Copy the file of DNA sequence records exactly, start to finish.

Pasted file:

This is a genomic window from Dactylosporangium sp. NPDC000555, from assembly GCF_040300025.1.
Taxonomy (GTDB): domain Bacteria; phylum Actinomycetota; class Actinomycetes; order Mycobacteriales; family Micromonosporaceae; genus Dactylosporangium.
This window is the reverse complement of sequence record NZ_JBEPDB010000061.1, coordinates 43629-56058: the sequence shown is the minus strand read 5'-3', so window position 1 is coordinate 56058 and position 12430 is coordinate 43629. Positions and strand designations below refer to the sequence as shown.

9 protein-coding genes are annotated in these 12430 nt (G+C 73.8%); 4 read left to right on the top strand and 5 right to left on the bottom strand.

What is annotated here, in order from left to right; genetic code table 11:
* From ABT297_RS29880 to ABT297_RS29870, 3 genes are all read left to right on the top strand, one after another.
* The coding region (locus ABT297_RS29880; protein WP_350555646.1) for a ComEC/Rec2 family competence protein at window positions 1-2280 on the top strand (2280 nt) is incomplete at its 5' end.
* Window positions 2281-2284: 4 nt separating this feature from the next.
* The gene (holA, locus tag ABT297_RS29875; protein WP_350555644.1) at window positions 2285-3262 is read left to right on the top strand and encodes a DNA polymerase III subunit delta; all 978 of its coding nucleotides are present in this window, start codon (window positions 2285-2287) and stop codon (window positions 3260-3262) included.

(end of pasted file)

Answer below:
This is a genomic window from Dactylosporangium sp. NPDC000555, from assembly GCF_040300025.1.
Taxonomy (GTDB): domain Bacteria; phylum Actinomycetota; class Actinomycetes; order Mycobacteriales; family Micromonosporaceae; genus Dactylosporangium.
This window is the reverse complement of sequence record NZ_JBEPDB010000061.1, coordinates 43629-56058: the sequence shown is the minus strand read 5'-3', so window position 1 is coordinate 56058 and position 12430 is coordinate 43629. Positions and strand designations below refer to the sequence as shown.

9 protein-coding genes are annotated in these 12430 nt (G+C 73.8%); 4 read left to right on the top strand and 5 right to left on the bottom strand.

What is annotated here, in order from left to right; genetic code table 11:
* From ABT297_RS29880 to ABT297_RS29870, 3 genes are all read left to right on the top strand, one after another.
* The coding region (locus ABT297_RS29880; protein WP_350555646.1) for a ComEC/Rec2 family competence protein at window positions 1-2280 on the top strand (2280 nt) is incomplete at its 5' end.
* Window positions 2281-2284: 4 nt separating this feature from the next.
* The gene (holA, locus tag ABT297_RS29875; protein WP_350555644.1) at window positions 2285-3262 is read left to right on the top strand and encodes a DNA polymerase III subunit delta; all 978 of its coding nucleotides are present in this window, start codon (window positions 2285-2287) and stop codon (window positions 3260-3262) included.